Later that week, I overheard the lab manager telling other people in the building what I’d said. It wasn’t long before most everyone thought I was turning into an animal rights activist. Given that I had been trained to believe that animal rights people were ignorant, manipulative and violent, I was offended by this divisive labeling.
The principal investigator, my top supervisor, came to see me. “Look, Amy,” the investigator said, “I just want to explain this animal rights issue to you. I know if you spoke with someone, they could manipulate your words and put it in Isthmus and you would feel very, very bad if you read about our lab in a bad manner.”
I said, “I know, I will not speak about our research.”
Shortly afterward, the lab manager apprised me that I could no longer come in on weekends or work after hours — anytime I might be alone. These new constraints, on top of the discomfort I already felt about my work in the primate lab, made my job unbearable. Three months later, I resigned.
It was probably inevitable that I came to this end. During my five years at the Harlow Primate Lab, I had come to question the validity of the research and what I had come to believe was a callous attitude among many of the researchers. My efforts to introduce changes to reduce the stress of animals in our care were met with resistance.
But, perhaps most traumatic of all was watching what happened to a 5-year-old rhesus monkey I’ll call “Sam.” Of all I things I saw in the primate lab, that’s still the saddest story. Read full story here.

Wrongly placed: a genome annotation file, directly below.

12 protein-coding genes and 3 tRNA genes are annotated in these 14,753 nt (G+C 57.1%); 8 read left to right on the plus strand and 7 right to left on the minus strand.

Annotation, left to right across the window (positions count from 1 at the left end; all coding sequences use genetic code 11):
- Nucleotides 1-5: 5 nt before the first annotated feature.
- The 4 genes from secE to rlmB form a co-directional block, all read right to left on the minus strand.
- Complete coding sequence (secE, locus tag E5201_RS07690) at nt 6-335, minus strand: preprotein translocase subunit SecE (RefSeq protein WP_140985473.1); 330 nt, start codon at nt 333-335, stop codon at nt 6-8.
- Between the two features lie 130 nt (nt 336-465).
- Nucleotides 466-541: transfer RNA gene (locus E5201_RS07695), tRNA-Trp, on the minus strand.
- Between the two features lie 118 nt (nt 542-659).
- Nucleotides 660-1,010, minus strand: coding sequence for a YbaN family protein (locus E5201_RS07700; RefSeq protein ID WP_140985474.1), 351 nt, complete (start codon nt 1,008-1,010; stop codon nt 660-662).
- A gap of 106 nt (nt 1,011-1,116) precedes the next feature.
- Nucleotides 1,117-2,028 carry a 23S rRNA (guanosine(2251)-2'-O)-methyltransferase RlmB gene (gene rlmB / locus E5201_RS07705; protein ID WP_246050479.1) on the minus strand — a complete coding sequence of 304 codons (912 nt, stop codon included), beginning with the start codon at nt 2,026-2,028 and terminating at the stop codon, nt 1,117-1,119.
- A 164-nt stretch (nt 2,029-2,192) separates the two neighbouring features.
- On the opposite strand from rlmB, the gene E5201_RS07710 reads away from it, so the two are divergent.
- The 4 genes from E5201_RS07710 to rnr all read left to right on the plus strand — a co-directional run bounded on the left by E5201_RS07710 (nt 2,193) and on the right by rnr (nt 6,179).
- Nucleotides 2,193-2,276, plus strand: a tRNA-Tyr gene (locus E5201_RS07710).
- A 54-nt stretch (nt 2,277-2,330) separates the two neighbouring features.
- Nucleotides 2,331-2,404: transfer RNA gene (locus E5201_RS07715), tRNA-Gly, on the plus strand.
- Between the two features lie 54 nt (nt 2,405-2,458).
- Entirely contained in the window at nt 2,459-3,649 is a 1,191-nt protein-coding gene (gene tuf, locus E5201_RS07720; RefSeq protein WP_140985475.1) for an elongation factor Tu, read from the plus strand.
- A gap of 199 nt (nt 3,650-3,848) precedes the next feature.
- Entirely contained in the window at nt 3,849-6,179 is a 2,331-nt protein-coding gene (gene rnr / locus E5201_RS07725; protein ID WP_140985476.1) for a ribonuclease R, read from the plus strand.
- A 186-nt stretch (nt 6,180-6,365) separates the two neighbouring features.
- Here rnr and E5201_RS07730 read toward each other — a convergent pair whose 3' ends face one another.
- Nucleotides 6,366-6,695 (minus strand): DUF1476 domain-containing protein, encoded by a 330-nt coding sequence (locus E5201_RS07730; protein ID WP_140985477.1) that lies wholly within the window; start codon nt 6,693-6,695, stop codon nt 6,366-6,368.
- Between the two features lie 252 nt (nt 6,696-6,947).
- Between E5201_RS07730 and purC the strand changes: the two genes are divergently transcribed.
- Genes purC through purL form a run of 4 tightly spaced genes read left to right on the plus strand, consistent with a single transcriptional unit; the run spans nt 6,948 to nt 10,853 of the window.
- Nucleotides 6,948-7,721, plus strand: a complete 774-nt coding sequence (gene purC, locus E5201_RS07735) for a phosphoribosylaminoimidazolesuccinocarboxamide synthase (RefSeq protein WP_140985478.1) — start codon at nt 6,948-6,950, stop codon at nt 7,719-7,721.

Way to go Global Conservation Group!
An animal rights group that sees pig wrestling as inhumane is urging people to boycott the event at the annual Stoughton Junior Fair later this week.
But a representative of the committee that organizes the fair disputes the claim that pig wrestling is cruel.
“We do everything in our power to make sure that the animals are taken care of prior to and after the competition,” said Steve Wethal, vice-president of the Fair Board. “We put animal safety first.”
He added, “It’s been a successful event and people seem to enjoy it.”
An organization called Global Conservation Group sees the event in a different light.
In a news release, the group asks people to boycott the pig wrestling event “because pigs being punched in the face, kicked, body-slammed, jumped on, yelled at and thrown into a bucket is not acceptable and is common practice during pig wrestling contests in Wisconsin.”
Pig wrestling, or “wrasslin,” is an event where contestants chase pigs around a fenced-off mud pit to attempt to place the pig on a barrel in a limited period of time, either 30 or 45 seconds, Wethal explained.